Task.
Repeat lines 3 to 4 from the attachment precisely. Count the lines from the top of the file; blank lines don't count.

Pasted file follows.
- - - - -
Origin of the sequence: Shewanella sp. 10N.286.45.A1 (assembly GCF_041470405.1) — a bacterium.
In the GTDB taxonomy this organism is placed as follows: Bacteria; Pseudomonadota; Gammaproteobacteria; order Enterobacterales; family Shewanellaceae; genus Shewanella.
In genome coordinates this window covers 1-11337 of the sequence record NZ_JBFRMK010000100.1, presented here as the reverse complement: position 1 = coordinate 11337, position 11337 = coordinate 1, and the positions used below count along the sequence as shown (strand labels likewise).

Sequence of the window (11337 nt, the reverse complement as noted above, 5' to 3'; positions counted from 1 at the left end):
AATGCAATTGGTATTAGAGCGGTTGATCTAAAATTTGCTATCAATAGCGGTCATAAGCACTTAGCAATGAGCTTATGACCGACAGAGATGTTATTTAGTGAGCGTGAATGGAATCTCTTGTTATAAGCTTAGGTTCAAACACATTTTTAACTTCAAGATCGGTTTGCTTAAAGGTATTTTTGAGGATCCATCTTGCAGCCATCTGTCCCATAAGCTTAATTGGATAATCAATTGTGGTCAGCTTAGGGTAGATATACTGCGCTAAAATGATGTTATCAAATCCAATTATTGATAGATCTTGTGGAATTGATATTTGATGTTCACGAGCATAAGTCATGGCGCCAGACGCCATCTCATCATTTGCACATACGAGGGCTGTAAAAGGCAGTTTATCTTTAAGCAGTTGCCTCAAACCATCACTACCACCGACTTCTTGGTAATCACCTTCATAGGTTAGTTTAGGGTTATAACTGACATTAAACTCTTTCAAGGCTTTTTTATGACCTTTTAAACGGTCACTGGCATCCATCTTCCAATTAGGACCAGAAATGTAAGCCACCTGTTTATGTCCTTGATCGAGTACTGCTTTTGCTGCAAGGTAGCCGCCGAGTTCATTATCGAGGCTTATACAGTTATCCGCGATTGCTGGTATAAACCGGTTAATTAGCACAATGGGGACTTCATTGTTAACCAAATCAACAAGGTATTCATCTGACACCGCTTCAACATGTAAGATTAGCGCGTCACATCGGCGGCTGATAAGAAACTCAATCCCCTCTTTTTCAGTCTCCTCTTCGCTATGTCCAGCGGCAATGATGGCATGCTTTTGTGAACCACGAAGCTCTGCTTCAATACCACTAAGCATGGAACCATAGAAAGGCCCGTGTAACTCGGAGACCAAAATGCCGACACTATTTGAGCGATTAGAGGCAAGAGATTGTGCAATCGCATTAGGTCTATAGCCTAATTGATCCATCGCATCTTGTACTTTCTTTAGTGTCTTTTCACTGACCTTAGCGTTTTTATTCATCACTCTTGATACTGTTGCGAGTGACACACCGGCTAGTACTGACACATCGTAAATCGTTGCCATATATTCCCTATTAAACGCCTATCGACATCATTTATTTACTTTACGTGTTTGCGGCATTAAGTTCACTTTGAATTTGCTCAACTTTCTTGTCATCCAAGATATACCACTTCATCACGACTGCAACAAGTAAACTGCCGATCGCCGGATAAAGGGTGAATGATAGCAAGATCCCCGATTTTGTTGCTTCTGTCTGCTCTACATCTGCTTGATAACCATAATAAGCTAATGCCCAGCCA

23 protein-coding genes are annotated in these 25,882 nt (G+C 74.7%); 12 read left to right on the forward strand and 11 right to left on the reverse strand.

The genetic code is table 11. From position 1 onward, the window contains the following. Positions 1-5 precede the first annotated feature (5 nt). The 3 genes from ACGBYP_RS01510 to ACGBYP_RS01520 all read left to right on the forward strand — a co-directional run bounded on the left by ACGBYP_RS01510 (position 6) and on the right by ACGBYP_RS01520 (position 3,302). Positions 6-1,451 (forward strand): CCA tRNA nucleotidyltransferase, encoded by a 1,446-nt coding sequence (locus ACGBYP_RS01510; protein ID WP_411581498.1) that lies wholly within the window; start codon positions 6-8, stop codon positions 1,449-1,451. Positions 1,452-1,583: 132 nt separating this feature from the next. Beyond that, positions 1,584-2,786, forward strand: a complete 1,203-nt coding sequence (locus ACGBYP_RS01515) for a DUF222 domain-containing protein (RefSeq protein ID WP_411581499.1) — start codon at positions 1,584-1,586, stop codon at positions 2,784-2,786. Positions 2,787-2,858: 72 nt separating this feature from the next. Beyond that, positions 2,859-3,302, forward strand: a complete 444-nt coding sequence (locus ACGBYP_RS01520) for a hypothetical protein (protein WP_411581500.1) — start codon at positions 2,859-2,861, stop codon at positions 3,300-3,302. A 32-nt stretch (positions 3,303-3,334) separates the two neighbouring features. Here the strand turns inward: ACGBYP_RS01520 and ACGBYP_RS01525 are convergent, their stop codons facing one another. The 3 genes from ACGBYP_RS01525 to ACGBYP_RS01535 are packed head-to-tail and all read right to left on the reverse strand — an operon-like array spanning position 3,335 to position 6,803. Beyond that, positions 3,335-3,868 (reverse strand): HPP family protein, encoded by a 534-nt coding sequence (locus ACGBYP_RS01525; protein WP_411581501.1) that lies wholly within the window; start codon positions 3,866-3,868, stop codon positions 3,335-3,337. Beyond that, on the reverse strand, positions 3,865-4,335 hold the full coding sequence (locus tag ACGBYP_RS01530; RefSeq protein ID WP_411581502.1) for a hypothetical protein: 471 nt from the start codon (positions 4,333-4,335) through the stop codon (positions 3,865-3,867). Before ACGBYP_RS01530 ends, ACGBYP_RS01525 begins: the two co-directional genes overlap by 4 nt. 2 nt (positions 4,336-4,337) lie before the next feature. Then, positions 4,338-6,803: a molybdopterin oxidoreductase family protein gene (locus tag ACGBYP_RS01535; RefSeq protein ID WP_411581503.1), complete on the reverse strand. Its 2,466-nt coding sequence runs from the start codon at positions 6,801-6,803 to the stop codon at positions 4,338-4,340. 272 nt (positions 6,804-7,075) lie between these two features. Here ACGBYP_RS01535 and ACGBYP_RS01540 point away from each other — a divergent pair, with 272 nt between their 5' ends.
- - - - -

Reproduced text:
In genome coordinates this window covers 1-11337 of the sequence record NZ_JBFRMK010000100.1, presented here as the reverse complement: position 1 = coordinate 11337, position 11337 = coordinate 1, and the positions used below count along the sequence as shown (strand labels likewise).

Sequence of the window (11337 nt, the reverse complement as noted above, 5' to 3'; positions counted from 1 at the left end):